Light waveguides, which have a quartz glass core and a cladding of synthetic material, are known per se and discussed in Siemens Forschungs - und Entwicklungs Berichte, Vol. 6, 1977, pp. 314-319. The core consists of a highly pure birefringence-free glass of SiO2 (quartz glass) with the cladding being of a highly transparent synthetic material having an index of refraction which lies below the index of refraction of the quartz glass. The cladding material in this part of the literature are usually commercial synthetic materials, for example polyvinylidene-fluoride, which is sold under the tradename, KYNAR; polyperfluoro-ethylene-propylene; polyfluoroalkyl-methacrylate, and polymethyl-siloxane also known as polysiloxane. The manufacture of the light waveguide is accomplished by a glass fiber being drawn to a diameter of approximately 100-200 μm and then being coated with a synthetic material by passing the drawn fiber directly through a bath of the synthetic material. The characteristics of the synthetic material cladded quartz glass core resembles the characteristics of traditional glass cladded fiber optical waveguides. Since the core consists of a one-component glass, no concentration and fluctuations occur nor do the depolarization appearances connected therewith. Suprisingly, these fiber optical waveguides show no birefringence, which is worthy of mention. Although the characteristics of synthetics are known to be strongly temperature dependent, the transmission characters of the core are practically not influenced by temperature dependence of the cladding material. This might at least particularly come from the fact that the synthetic material is very soft and thus exercises no mechanical tensions or stresses upon the core. The quartz glass, which is used, is insofar as no mechanical stresses or tensions appear largely free of the double refraction or birefringence. During the embedding of the synthetic cladded light fibers, the mechanical tensions, which appear in the core and are brought forth by the core itself which in themselves also would be temperature dependent, surprisingly cause no double refraction which is worthy of mention. This at least applies for the core cross section, which are generally used in the case of the fiber optical guides.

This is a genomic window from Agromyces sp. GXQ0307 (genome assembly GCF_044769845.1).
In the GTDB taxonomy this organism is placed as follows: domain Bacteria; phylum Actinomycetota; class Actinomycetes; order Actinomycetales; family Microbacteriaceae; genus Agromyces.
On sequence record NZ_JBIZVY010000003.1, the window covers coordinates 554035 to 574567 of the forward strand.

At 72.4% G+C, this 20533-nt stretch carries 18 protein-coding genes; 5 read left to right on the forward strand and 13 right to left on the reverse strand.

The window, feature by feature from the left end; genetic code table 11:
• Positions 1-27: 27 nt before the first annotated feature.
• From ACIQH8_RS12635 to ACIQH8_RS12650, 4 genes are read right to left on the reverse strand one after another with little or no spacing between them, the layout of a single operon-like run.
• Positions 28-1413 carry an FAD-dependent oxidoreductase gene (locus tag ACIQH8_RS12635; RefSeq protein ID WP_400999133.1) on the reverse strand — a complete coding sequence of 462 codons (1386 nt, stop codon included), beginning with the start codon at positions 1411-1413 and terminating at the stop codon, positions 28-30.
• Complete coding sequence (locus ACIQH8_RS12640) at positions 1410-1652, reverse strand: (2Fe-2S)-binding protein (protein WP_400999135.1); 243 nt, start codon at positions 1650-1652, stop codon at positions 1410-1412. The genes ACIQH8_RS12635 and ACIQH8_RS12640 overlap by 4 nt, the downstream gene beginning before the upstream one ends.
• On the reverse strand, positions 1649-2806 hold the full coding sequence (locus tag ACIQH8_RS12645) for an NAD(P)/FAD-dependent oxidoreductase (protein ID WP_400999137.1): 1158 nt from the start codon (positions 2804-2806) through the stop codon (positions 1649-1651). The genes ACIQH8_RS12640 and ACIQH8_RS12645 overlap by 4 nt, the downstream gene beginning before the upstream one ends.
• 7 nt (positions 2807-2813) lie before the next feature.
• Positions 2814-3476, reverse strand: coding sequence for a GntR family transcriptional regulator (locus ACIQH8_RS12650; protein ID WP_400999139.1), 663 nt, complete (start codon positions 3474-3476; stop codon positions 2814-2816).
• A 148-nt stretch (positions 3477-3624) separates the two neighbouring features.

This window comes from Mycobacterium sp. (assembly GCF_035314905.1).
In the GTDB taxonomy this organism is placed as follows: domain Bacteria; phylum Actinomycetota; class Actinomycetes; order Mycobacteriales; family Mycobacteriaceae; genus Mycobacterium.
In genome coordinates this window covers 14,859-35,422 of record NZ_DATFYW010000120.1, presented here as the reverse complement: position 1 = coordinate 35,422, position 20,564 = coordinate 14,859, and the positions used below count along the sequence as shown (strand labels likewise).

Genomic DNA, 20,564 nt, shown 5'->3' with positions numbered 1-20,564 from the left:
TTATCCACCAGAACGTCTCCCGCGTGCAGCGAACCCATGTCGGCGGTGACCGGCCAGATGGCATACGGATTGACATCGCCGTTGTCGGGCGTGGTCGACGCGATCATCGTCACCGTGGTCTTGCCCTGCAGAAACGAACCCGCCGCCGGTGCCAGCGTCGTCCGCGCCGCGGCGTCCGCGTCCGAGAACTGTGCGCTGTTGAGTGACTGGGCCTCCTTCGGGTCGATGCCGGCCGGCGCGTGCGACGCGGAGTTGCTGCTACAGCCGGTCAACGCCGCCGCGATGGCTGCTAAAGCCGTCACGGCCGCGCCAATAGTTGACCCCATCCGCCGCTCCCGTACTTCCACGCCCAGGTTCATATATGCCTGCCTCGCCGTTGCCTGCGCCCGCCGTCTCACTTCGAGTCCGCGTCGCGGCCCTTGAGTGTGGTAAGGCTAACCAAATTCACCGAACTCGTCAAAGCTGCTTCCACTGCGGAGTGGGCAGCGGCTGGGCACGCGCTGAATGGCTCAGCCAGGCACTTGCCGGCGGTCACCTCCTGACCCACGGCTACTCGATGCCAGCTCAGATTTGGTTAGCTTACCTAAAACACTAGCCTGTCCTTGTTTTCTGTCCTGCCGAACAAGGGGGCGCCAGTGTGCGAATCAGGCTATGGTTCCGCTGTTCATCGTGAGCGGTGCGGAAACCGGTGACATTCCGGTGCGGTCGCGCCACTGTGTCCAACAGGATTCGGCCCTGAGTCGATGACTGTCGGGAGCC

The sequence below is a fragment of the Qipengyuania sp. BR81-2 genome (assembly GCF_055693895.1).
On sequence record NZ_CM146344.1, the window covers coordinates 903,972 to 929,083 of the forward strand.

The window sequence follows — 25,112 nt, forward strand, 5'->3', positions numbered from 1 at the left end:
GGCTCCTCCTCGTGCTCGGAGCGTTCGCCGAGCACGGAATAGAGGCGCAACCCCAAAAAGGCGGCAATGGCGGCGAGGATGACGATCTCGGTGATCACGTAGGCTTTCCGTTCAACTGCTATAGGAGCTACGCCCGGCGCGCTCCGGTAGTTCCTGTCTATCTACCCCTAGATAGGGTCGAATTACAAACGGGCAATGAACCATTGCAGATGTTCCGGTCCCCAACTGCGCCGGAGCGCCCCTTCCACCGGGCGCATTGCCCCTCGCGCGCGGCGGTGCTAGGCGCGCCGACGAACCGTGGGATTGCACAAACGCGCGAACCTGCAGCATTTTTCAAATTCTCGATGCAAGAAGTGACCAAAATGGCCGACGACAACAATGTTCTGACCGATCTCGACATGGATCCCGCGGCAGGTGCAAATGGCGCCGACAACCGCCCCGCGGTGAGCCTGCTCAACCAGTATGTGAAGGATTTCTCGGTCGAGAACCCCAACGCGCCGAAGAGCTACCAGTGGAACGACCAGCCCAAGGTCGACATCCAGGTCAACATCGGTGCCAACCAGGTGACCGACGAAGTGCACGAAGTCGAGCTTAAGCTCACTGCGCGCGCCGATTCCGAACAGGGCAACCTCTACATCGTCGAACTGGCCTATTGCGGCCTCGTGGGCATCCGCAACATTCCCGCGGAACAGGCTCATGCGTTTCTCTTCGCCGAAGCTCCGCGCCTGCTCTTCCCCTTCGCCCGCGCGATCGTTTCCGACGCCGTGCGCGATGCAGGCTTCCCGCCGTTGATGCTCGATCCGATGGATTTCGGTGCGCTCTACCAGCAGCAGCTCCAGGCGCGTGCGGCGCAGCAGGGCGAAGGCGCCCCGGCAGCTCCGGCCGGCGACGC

BRIEF DESCRIPTION OF THE DRAWINGS

FIG. 1 shows a magneto-optical measuring transformer in accordance with the present invention; and

FIG. 2 is a cross section of an optical fiber in accordance with the present invention.

DESCRIPTION OF THE PREFERRED EMBODIMENTS